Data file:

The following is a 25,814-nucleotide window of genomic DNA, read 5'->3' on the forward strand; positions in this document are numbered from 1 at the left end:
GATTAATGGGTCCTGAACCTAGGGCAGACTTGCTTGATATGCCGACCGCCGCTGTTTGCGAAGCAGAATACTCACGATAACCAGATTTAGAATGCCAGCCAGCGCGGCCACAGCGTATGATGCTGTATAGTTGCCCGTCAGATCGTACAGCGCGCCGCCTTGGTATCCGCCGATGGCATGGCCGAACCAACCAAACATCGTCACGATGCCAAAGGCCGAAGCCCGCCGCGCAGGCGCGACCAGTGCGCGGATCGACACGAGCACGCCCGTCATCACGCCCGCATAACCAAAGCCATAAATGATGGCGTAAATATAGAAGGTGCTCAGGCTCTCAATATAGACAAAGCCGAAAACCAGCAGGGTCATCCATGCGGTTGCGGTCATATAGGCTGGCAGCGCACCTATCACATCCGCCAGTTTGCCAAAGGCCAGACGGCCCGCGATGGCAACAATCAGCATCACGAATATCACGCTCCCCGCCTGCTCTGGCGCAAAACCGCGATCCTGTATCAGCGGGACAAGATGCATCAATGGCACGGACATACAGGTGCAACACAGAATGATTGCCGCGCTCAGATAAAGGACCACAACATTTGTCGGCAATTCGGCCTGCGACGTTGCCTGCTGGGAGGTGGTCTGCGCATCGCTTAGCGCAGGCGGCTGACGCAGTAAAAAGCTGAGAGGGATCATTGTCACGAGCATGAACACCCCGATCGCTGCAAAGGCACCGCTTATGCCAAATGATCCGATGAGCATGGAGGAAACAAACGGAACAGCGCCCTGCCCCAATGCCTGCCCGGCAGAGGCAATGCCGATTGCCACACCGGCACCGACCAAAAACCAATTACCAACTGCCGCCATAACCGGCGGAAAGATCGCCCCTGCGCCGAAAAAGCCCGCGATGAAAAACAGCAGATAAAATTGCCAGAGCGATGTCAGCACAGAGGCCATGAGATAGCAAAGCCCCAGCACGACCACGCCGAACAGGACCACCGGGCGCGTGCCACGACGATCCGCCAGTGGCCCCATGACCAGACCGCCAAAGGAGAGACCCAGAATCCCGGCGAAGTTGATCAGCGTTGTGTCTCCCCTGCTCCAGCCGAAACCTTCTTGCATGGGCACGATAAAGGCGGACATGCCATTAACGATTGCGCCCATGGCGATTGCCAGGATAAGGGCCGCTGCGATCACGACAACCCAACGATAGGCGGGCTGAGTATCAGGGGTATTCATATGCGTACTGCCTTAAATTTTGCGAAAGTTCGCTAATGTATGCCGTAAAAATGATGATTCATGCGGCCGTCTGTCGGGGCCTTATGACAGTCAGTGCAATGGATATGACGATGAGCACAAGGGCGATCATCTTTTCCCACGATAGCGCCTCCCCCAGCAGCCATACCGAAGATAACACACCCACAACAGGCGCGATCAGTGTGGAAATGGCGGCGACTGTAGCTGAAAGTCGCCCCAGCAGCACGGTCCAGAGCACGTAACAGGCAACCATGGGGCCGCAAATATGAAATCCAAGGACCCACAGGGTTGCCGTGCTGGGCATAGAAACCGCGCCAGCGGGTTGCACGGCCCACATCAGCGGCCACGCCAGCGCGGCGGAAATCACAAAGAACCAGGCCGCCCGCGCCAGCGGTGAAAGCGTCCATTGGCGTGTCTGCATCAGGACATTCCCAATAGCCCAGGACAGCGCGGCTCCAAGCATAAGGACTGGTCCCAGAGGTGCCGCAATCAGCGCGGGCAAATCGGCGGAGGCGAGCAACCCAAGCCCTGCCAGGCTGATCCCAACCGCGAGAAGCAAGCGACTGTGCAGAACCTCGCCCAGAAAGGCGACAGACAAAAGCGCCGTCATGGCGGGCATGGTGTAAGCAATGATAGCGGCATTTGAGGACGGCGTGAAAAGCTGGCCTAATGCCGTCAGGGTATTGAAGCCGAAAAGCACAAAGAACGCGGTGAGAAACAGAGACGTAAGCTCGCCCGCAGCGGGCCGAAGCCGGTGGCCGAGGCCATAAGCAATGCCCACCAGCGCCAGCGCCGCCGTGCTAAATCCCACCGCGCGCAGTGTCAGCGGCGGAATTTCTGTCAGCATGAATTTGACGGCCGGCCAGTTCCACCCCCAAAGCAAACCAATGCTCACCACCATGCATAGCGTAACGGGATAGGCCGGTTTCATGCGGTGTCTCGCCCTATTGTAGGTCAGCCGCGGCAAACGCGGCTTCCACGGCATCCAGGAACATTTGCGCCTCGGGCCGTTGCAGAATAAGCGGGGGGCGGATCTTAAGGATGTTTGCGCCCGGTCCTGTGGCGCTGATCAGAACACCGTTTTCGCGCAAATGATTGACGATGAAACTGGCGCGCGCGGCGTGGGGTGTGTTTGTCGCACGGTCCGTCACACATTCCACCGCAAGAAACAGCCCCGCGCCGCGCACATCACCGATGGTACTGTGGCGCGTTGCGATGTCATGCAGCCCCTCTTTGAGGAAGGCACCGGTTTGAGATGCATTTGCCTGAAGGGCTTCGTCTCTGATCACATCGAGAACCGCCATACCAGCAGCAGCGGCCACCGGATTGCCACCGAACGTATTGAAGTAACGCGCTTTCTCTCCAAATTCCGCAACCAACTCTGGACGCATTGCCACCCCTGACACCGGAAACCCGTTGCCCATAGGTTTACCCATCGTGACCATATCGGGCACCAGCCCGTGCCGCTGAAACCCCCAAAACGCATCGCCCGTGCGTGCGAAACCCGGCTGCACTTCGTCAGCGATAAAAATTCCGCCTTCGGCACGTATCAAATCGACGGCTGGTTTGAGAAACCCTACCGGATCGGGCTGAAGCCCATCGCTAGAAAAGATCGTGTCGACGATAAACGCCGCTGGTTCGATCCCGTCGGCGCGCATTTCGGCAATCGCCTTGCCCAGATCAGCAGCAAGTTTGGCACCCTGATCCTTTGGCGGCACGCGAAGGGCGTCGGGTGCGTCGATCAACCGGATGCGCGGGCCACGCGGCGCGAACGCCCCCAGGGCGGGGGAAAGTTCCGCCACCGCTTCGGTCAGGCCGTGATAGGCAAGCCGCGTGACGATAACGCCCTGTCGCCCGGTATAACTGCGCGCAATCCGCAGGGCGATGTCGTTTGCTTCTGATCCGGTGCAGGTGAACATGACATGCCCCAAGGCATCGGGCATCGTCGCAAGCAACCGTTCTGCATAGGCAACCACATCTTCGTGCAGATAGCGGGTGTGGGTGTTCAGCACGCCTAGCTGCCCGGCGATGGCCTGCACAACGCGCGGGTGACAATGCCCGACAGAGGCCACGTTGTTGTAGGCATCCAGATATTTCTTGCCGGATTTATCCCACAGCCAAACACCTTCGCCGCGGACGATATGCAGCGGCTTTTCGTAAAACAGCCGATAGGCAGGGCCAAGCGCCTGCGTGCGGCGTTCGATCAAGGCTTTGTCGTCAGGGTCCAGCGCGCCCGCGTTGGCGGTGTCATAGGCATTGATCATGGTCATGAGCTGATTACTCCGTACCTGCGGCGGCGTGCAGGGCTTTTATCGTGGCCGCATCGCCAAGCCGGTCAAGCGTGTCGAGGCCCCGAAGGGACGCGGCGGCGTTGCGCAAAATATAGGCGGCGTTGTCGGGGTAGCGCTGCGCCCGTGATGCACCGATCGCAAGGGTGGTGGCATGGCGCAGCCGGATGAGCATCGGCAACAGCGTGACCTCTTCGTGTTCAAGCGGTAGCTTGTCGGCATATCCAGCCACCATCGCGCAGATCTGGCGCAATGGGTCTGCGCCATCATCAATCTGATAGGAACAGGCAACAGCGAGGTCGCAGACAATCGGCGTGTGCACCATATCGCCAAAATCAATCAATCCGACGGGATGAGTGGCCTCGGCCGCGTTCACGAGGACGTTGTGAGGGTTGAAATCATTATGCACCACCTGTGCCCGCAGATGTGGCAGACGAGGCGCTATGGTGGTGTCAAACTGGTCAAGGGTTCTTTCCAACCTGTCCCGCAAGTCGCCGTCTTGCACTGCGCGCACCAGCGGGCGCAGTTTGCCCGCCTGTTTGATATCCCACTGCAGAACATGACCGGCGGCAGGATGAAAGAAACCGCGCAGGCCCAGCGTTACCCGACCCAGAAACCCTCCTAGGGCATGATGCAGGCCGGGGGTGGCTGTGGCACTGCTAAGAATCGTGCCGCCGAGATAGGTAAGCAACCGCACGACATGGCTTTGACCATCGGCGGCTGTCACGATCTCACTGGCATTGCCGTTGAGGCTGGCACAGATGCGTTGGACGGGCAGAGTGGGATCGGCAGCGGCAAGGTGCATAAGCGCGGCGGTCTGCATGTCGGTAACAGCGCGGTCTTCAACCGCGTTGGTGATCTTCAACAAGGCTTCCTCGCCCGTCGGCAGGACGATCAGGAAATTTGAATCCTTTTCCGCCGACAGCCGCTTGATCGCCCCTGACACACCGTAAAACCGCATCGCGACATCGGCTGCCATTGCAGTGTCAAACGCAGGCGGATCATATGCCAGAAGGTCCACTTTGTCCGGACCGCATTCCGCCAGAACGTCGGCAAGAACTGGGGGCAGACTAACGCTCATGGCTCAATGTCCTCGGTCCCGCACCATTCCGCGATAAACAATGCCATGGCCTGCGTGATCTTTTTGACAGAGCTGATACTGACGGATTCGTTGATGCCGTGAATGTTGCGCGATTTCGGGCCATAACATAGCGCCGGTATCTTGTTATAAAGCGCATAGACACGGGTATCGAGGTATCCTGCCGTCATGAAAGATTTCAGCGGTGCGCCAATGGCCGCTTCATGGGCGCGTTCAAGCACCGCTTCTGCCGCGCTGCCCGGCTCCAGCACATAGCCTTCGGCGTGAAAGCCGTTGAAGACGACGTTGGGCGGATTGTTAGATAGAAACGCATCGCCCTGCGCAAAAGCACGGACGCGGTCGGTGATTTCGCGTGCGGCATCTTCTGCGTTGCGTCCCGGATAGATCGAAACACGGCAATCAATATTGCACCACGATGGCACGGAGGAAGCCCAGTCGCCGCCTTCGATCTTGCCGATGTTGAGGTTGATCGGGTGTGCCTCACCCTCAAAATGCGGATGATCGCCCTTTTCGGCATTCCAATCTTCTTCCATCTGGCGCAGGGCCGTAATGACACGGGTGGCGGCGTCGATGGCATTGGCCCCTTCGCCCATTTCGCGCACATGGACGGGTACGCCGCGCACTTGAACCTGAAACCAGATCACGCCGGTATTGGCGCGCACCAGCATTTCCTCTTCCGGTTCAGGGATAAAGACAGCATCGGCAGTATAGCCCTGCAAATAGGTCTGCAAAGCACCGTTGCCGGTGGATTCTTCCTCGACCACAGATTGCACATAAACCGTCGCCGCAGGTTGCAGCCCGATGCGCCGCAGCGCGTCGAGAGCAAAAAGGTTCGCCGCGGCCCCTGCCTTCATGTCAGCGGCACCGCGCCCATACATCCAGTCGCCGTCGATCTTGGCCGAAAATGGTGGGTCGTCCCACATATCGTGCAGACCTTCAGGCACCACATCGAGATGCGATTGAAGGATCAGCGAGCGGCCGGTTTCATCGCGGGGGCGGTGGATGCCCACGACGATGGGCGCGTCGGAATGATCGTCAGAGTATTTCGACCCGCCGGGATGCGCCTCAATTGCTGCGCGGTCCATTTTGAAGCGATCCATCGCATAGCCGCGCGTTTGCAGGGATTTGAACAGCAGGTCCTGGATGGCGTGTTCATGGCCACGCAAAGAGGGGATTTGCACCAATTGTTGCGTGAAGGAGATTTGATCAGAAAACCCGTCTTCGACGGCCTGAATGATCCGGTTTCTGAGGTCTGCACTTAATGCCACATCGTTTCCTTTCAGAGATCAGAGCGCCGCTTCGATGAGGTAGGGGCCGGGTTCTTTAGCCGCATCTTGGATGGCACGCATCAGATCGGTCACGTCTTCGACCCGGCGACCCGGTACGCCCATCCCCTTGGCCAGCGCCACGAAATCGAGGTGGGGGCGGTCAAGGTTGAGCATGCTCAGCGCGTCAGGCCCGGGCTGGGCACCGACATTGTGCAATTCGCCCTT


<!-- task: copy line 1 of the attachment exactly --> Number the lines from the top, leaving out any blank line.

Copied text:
The following is a 25,814-nucleotide window of genomic DNA, read 5'->3' on the forward strand; positions in this document are numbered from 1 at the left end: